Thank you for your timely and excellent article, “Out of Focus,” (April 19) which points out the blurring of the message of the Shoa’s distinctiveness among the genocides that have been perpetuated on many peoples throughout history. While all genocides are an abomination and each have their own particular characteristics, the Holocaust remains in a singular category.
Johanna Ginsberg addresses what Holocaust scholar Deborah Lipstadt terms “soft” Holocaust denial. “Hard” denial is the absolute rejection of the existence of the Holocaust occurring, or trivializing it as an exaggeration of actual events. Soft denial is the redefining of the Holocaust as one of many genocides and disallowing or minimizing its uniqueness. This is a more pervasive and subtle form of Holocaust denial that is practiced knowingly and unknowingly by many people, leaders, and scholars. It is often present in the arguments of those with an anti-Israel position which ignores the Holocaust as one of the precursor rationales for the forming of the Jewish state.
As Lipstadt and Emil Fackenheim have pointed out, the extermination of the Jewish people was unique in that it was an existential genocide carried out as an end in itself. The Final Solution was a result of the ideology of the Nazis and occurred in a modern culturally sophisticated nation. It was a policy of the state and was carried out by average citizens in what Hannah Arendt termed “the banality of evil.” It is the only time in recorded history that this has happened. Focusing on the uniqueness of the Holocaust does not elevate its status (if such a thing could be done), nor does it detract from other occurrences of mass annihilation. When we lose sight of the differences between any of these events, we risk losing interest in them as a whole. It becomes “just another episode” in the expression of man’s inhumanity to man.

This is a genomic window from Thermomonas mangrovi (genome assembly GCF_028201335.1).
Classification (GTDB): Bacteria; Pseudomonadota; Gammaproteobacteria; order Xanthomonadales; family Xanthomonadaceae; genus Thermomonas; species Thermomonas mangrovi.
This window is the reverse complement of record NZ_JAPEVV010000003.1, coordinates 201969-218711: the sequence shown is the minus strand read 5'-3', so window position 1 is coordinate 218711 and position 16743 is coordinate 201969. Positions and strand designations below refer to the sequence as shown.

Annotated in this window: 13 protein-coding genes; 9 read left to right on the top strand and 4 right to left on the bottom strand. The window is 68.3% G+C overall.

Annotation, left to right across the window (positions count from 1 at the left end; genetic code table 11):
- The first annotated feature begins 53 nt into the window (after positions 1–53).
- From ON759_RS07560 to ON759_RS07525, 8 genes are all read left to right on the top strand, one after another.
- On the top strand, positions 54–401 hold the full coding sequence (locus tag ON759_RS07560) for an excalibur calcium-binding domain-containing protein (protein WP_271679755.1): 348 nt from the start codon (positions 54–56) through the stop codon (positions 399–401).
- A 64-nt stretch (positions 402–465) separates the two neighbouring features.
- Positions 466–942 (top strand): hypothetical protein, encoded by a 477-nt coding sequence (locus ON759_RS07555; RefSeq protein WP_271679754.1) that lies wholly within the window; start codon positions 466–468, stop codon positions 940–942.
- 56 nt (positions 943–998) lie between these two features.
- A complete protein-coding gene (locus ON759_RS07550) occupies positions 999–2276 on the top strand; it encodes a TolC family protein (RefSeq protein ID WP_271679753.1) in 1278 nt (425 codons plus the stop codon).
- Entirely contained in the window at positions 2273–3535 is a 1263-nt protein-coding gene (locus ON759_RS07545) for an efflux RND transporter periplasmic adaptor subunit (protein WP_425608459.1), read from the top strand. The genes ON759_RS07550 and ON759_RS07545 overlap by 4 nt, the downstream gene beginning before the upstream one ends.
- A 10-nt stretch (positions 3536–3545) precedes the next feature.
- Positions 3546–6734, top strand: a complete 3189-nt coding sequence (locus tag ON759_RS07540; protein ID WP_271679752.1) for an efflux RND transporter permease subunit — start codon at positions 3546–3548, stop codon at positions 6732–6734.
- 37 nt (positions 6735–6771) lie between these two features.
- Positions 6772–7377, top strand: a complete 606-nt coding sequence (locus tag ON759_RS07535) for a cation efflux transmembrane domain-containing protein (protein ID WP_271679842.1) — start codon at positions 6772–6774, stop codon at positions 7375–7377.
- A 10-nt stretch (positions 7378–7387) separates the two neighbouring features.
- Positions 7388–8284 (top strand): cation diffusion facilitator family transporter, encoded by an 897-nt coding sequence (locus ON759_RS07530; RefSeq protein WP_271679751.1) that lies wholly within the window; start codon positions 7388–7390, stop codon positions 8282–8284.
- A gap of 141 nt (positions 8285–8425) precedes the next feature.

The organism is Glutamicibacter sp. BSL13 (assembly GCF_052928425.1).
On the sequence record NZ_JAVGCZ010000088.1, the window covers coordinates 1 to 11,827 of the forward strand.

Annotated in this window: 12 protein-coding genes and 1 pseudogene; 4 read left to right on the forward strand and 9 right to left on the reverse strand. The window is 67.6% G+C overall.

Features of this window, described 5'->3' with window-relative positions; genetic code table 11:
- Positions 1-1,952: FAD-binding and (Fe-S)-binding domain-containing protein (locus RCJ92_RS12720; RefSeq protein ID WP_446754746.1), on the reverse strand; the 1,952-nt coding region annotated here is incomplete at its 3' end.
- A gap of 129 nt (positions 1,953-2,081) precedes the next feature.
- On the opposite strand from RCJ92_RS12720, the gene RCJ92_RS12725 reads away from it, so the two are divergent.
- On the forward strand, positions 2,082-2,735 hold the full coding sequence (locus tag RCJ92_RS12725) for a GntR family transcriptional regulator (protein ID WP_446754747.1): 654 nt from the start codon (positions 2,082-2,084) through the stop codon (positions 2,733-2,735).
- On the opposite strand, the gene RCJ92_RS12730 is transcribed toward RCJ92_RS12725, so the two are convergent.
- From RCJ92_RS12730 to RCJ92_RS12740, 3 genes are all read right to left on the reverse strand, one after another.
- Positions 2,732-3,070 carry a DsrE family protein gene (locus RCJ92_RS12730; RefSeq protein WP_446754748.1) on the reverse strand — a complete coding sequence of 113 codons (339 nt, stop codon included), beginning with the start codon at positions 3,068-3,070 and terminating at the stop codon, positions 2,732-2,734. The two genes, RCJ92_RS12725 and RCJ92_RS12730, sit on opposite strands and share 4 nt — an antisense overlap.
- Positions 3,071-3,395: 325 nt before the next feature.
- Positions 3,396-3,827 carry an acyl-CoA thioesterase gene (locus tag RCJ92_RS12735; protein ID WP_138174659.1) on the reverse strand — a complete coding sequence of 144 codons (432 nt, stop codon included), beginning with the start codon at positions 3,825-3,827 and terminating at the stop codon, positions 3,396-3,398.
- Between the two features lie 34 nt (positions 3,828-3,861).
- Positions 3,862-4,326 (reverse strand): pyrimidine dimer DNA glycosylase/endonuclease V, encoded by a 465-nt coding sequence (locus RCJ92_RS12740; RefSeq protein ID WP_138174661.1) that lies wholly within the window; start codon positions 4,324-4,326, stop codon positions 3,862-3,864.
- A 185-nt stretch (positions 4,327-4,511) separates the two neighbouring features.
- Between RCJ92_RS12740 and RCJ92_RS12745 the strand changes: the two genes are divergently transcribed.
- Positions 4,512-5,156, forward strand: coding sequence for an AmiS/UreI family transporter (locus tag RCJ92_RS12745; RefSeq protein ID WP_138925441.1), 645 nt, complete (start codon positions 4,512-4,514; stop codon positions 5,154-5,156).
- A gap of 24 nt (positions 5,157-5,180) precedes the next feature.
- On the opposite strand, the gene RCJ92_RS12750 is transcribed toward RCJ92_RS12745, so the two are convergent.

There is another form of Holocaust denial that exists among Jews: The decision to avoid talking about the Shoa or engaging in Holocaust education because it is a topic that is felt to be too uncomfortable and too upsetting for our children and ourselves. This I believe is a mistake.
My father taught me that the Holocaust teaches us Jews several things. As it was a racially motivated atrocity, we can never tolerate racism as we see where it can ultimately lead. Second, no matter how some of us may think of ourselves as “not Jewish,” the world has a say in deciding who it defines as Jewish. We must be proud of our identity as Jews. Lastly, we can never let the world forget, because it will want to. We can’t turn our heads and allow genocides, mass killings, and other atrocities go unspoken for or acted upon. Embracing and studying our history is the best way to strengthen ourselves, to develop tolerance, and to seek justice for all people.
Chair, Holocaust Education Committee
Temple Beth Ahm Yisrael